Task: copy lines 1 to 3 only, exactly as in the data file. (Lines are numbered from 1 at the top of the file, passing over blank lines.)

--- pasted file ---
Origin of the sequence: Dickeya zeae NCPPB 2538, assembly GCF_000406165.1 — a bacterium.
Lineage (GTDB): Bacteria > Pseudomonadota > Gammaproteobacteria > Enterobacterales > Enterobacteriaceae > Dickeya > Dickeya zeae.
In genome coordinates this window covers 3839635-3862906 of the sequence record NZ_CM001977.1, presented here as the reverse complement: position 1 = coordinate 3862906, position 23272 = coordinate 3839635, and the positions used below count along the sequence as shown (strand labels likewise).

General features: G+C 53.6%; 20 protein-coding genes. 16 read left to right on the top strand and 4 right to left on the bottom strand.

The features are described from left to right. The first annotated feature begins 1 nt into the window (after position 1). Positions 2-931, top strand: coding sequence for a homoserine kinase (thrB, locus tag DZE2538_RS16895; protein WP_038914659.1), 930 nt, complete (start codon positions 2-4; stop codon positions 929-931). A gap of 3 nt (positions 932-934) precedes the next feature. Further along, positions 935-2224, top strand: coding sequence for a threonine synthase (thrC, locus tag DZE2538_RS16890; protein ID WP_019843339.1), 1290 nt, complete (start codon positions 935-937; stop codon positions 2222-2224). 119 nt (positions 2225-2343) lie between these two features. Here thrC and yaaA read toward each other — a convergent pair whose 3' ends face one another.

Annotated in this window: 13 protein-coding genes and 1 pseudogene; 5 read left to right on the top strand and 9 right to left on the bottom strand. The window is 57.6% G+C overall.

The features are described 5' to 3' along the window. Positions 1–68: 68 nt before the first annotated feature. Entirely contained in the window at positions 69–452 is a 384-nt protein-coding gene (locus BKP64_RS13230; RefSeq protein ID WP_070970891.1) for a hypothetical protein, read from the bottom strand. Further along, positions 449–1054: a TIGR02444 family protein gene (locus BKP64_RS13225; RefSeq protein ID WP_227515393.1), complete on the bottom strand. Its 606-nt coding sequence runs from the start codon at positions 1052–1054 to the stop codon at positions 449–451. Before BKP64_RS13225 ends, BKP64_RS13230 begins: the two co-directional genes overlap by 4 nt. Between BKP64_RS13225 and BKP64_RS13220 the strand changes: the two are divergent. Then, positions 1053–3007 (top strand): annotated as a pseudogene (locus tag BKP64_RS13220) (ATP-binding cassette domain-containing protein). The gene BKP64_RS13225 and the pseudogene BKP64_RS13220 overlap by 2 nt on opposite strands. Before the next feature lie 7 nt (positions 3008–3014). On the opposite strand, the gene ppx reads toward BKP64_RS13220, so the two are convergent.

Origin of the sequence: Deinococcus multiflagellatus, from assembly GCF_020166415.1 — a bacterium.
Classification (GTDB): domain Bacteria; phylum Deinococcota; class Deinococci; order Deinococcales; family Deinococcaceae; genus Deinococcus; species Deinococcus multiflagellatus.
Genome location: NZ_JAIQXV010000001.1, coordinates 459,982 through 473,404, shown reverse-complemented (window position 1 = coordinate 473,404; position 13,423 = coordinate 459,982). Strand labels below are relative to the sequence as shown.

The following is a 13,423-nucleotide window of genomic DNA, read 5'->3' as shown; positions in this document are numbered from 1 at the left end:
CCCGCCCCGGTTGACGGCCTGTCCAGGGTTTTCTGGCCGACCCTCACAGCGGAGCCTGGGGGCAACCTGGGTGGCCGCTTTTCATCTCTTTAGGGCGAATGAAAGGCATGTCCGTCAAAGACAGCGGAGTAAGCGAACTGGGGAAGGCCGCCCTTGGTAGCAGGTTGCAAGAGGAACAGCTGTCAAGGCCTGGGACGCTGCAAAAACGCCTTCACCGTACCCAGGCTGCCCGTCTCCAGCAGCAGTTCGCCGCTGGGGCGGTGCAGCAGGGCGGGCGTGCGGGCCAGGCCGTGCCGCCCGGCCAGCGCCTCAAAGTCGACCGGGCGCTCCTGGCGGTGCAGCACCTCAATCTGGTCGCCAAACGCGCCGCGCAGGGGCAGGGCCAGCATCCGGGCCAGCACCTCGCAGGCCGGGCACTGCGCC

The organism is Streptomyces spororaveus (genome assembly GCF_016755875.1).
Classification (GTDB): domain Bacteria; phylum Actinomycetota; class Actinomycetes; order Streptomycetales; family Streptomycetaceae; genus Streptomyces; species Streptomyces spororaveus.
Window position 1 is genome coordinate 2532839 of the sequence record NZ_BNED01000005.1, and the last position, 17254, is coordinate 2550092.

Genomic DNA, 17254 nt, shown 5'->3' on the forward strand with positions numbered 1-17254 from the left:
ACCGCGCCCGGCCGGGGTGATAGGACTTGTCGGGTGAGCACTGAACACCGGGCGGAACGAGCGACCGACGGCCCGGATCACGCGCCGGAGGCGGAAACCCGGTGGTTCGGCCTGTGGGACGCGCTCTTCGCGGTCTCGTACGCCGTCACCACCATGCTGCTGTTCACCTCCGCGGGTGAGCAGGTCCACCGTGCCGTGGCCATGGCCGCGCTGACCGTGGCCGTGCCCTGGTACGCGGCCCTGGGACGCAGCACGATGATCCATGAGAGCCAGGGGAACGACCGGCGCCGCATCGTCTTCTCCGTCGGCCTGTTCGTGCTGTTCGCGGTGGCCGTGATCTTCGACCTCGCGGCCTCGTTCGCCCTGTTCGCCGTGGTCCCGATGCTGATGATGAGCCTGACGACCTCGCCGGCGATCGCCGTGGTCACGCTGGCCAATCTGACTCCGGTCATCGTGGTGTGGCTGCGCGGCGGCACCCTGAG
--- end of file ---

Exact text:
Origin of the sequence: Dickeya zeae NCPPB 2538, assembly GCF_000406165.1 — a bacterium.
Lineage (GTDB): Bacteria > Pseudomonadota > Gammaproteobacteria > Enterobacterales > Enterobacteriaceae > Dickeya > Dickeya zeae.
In genome coordinates this window covers 3839635-3862906 of the sequence record NZ_CM001977.1, presented here as the reverse complement: position 1 = coordinate 3862906, position 23272 = coordinate 3839635, and the positions used below count along the sequence as shown (strand labels likewise).